The principal difficulty concerning shale gas is the effect of hydraulic fracturing on the environment, which is perceived as contributing to water and land contamination, natural gas infiltration into fresh water aquifers, poisoning of the subsoil because of the intensive use of chemicals, and even minor earthquakes. Even if those problems cannot be eliminated, after more than one million hydraulic fracturing operations in the United States since 1947 (hydraulic fracturing is not a new technology), the evidence shows that only a tiny percentage of these accidents occurred, and that they can be managed with appropriate best practices and adequate enforcement, rather than by over-regulating the activity.

It is worth noting that the U.S. shale revolution cannot be easily replicated in other areas of the world – at least in a short period of time – due not only to the huge resource base of shale/tight oil plays existing in the U.S., but also to some unique features of the U.S. oil industry and market, such as the private ownership of mineral rights, the presence of thousands independent companies – oftentimes small – that historically played the role of pioneering new high-risk, high-reward targets, the huge availability of drilling rigs and other exploration and production tools, a very active financial market that supply money for new ventures. With the exception of Canada, these key features are foreign to other parts of the world, and they make the U.S. and Canada a sort of unique arena of experimentation and innovation.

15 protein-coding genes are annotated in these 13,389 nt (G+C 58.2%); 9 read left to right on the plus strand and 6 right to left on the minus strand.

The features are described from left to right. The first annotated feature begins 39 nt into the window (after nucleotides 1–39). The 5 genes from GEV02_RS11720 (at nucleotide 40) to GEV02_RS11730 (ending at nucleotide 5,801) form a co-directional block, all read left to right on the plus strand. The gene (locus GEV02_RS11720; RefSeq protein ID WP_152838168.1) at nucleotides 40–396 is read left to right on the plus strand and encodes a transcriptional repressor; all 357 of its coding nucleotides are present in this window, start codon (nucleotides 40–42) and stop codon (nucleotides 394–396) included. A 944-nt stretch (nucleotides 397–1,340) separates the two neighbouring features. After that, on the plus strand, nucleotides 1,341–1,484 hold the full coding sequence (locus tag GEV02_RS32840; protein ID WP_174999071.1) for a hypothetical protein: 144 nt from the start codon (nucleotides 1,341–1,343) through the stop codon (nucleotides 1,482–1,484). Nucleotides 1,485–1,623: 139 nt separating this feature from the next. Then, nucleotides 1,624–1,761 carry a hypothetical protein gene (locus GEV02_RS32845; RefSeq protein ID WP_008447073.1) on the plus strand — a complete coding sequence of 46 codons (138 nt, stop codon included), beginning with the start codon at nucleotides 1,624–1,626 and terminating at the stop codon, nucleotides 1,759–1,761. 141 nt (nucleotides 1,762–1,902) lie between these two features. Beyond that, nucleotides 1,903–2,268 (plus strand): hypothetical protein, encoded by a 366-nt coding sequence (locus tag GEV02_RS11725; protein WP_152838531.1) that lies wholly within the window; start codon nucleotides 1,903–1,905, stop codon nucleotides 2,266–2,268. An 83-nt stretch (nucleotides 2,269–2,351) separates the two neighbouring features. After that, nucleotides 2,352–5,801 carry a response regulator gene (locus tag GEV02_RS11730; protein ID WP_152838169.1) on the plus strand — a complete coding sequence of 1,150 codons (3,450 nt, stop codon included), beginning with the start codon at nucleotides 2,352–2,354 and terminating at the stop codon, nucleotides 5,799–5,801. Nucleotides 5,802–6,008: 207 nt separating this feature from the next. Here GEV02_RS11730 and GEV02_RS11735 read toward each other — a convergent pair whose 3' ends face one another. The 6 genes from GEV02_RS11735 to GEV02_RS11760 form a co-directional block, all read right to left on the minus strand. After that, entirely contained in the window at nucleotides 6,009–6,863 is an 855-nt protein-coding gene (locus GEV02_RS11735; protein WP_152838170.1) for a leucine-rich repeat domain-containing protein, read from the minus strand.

A revolution in environmental and emission-curbing technologies is required to sustain the development of most unconventional oils, along with strong enforcement of existing rules, to avoid a continuous clash between the industry and environmental groups that will force governments to delay or constrain the development of new projects.

On one hand, the large resource size – and the ability of the industry to develop it through steady improvements in technology and cost – dwarf earlier forecasts, suggesting the possibility that the United States may become the largest global oil producer in just a few years. On the other hand, the unique characteristics of shale oil – the drilling intensity in particular – make it extremely vulnerable to both price drops and environmental opposition in new and populated areas.